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  • Spring forward, don’t stumble! Employer tips for managing the daylight saving time change

Spring forward, don’t stumble! Employer tips for managing the daylight saving time change

When the clocks go forward an hour coming Sunday 31st March millions will be working a night shift. And so, what happens when 1am suddenly becomes 2am?

First published on Sunday, Mar 10, 2024

Last updated on Thursday, Mar 21, 2024

3 min read

As we gear up for the clocks to spring forward, businesses face the annual challenge of managing enquiries about pay for that ‘lost’ hour—not to mention scores of employees turning up late to work the next day!

Although those who do not work at the weekend are likely to be in bed when this happens, it is important to consider how this will affect working hours, and pay, for those who are still required to work in the early hours of Sunday 31st March.

Will the clocks going forward affect my payroll?

Unlike when the clocks go back in October, employers do not need to be concerned about the risk of paying under the minimum wage breaking working time rules. However, they should bear in mind that employees will technically be working an hour less in their shift as a result of a clock change—for example, an employee on an eight-hour shift will actually only work for seven hours if they're on duty at the time the clocks go forward.

Whether the employer will need to pay their employees for a full, eight-hour shift in this situation will depend on the contract of employment. Generally, a contract outlines that a worker is entitled to hourly pay for every hour that they work.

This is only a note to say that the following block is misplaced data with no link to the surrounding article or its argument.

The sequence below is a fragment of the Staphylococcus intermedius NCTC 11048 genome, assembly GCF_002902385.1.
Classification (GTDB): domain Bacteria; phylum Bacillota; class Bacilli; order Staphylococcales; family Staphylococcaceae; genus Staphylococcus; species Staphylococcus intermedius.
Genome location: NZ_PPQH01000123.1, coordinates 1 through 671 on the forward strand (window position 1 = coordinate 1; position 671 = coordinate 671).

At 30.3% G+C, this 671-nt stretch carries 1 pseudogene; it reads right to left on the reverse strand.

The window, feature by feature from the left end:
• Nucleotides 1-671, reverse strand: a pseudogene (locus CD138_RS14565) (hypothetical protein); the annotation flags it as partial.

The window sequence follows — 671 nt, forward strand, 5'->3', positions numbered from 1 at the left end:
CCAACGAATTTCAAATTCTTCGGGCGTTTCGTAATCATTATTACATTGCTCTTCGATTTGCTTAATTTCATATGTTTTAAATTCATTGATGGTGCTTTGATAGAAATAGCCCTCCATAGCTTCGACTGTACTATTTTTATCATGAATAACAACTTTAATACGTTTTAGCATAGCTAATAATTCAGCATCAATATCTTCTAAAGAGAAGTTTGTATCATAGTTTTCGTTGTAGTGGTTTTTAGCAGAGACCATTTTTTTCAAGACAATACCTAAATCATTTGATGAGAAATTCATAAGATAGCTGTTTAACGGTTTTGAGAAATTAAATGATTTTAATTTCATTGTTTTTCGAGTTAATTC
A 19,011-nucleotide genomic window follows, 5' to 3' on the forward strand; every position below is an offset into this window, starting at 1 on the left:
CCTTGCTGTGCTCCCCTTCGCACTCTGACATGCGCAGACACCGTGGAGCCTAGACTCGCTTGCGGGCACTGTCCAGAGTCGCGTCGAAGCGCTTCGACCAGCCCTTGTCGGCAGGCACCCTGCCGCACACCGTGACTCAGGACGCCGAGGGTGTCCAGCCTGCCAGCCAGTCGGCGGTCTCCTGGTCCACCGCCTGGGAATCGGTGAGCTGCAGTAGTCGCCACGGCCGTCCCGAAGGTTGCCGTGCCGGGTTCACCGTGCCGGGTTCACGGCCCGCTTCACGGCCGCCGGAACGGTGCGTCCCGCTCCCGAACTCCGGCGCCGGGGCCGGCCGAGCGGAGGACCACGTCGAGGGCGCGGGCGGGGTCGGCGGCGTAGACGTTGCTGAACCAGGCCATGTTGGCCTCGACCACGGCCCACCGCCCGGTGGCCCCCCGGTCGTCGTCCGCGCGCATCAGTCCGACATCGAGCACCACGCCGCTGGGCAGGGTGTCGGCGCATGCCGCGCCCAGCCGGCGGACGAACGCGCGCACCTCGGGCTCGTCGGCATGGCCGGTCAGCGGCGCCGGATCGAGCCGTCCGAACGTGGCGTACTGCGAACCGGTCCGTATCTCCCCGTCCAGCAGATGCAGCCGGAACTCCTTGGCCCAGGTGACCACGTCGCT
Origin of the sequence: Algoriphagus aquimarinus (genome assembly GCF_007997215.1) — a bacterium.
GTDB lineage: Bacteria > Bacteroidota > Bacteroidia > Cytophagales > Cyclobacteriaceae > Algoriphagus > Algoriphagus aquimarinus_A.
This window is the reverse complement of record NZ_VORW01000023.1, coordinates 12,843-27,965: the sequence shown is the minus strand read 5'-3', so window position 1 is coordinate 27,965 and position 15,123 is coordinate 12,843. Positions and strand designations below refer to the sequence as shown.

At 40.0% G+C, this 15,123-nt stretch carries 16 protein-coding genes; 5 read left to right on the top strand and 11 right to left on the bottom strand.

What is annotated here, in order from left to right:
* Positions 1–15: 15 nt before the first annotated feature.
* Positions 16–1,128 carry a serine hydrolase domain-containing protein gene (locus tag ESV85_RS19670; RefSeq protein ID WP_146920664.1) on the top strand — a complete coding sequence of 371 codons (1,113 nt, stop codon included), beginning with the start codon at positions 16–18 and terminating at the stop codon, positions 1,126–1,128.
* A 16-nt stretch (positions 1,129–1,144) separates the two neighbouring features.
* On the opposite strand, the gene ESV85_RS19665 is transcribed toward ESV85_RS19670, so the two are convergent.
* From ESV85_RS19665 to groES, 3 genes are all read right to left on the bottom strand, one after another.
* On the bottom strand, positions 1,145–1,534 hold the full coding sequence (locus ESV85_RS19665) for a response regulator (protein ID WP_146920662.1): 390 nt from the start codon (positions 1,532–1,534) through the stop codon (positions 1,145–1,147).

Workers on a regular salary will usually get the normal amount regardless of whether they work one hour less. This is because salaried employees are more likely than hourly paid employees to be required to work extra hours without additional pay, and to be entitled to pay even if they work fewer hours.

It's up to you to choose how you treat this lost hour, subject to any contractual entitlements, but remember to always act consistently and fairly.

For example, you may decide that all employees must work an extra hour to make up the hour ‘lost’. But don’t pick and choose who needs to and who doesn’t; one rule should apply to everyone.

AND, don’t forget to remind your employees to reset their clocks!

If you have any employees scheduled to work on Sunday 31st March, remind them that the clocks are going forward an hour and encourage them to prepare for this.

We know all too well how confusing it can be when time changes. When the clocks last went forward in 2023, employee data collated our clock-in app Blip, showed that lateness the next morning went up by 24%.

This shows you can probably expect an upsurge in tardiness on Sunday 31st March. But, don’t fret, with BrightHR’s suite of time saving tools and people management software, you can manage your employees time and make sure no productivity is lost.

Interested in learning more about how BrightHR helps business owners like you? Speak to one of our friendly software specialists today.

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